Syrian refugees who travelled home to Aleppo for Eid celebrations are now trapped
The situation in the city itself is dreadful. Hospitals have been hit by airstrikes; doctors have been killed or fled. The price of bread has doubled in the last few days and people have run out of vegetables. (AFP/File)
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The border between Turkey and Syria was once lively and busy, even during the first phases of the civil war.
But over the past year, Turkey has largely shut the crossing points to the neighbouring country, cutting down drastically on the number of people who can go back and forth over the frontier.
In a gesture for the Islamic holiday of Eid al-Fitr, marking the end of Ramdan, the Turkish authorities let tens of thousands of Syrian refugees living in the country cross over, with the promise they could return to the safety of Turkey.
However, those who went to rebel-held eastern Aleppo city to visit loved ones who they have not seen in months or even years, are now trapped, unable to leave, after forces loyal to President Bashar al-Assad cut off the only road to the area.
"I just hope the rebels will be able to push back al-Assad's forces and we will be able to go back to our work and families," says Tarek Mohammed, who went to Aleppo to visit his elderly parents. "I am really worried."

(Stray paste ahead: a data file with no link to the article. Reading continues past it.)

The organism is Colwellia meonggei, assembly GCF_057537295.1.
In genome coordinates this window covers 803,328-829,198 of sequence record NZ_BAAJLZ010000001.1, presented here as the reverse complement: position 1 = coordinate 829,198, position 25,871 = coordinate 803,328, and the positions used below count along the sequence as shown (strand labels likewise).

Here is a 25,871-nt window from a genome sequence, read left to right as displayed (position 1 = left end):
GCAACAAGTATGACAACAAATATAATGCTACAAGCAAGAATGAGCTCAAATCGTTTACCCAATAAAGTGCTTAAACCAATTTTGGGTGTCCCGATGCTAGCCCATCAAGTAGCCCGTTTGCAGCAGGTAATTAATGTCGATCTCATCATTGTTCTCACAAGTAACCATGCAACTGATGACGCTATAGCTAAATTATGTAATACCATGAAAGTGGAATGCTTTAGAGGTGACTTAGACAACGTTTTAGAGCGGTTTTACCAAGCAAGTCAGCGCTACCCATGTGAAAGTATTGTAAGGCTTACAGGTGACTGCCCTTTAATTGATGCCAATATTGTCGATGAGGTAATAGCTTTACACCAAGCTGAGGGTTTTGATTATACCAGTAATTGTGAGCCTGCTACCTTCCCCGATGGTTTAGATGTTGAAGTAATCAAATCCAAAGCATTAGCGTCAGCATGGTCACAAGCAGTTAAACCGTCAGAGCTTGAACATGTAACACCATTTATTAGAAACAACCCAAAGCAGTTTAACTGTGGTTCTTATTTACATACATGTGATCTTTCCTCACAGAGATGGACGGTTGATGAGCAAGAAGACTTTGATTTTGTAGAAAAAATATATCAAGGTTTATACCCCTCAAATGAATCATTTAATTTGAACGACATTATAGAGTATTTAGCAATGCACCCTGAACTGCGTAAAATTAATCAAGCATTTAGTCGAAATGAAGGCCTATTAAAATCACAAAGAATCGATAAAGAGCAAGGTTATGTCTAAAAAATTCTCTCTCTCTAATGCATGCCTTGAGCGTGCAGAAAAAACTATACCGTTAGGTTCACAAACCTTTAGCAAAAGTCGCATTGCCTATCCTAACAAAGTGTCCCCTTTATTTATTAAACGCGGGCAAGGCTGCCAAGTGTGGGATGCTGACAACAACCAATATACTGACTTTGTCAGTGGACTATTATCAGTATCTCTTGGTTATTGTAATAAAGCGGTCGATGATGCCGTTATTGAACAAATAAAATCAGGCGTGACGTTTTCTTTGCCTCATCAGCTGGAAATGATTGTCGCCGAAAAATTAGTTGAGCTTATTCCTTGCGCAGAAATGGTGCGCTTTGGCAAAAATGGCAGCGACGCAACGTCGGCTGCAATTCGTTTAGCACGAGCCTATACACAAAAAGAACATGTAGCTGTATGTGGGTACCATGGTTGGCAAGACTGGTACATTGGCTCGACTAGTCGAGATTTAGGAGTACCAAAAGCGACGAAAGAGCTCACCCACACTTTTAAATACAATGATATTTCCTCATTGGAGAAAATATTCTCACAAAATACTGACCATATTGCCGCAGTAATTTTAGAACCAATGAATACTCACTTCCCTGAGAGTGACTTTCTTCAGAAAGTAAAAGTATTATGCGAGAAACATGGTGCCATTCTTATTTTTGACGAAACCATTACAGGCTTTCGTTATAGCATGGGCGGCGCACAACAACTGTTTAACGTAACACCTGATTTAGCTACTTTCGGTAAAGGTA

The government played a cynical game. At the start of the holiday, it announced a 72-hour ceasefire which was meant to last until Friday night.
Within hours, though, government forces were bombarding rebel-held areas, trying to cut off the vital Castello Road that connects eastern Aleppo to the outside world, the only lifeline for the residents.
By the next day, it was clear that government troops and their allied militias had full fire-control over the road from overlooking hilltops and were able to prevent anyone from leaving or entering the eastern section of the city.
"We can't run from our fate. If God wants me to stay and die here, then I cannot escape my fate and I have to accept it," says Um Ahmed who came from Gaziantep in Turkey, where she was living with her family, to Aleppo.
Several hundred people are believed to have crossed into rebel-held Aleppo during the Muslim holiday. It is unclear if they will be able to get out.
Some fear Turkey will have closed the crossing point again by the time they ever are able to take Castello Road again.
The situation in the city itself is dreadful. Hospitals have been hit by airstrikes; doctors have been killed or fled. The price of bread has doubled in the last few days and people have run out of vegetables.
Despite being stuck in an active war zone, Um Ahmed says she takes joy in being reunited with family members she has not seen in a long time.
Ibrahim Zakaria had not seen his family in Aleppo for three years. He knew there was a risk going into the city, but he jumped at the chance to visit loved ones, not knowing when the opportunity would arise again.
"I was planning to go back on Sunday. But now who knows if I can go," he says by telephone.
Zakaria and Tarek both fear their families will now suffer, with the main breadwinners unable to provide.
"If the siege is imposed that means I cannot go back to Turkey where I have a job and a family. They will be left with no income anymore if I remain here," Tarek said sadly.
By Weedah Hamza and Shabtai Gold
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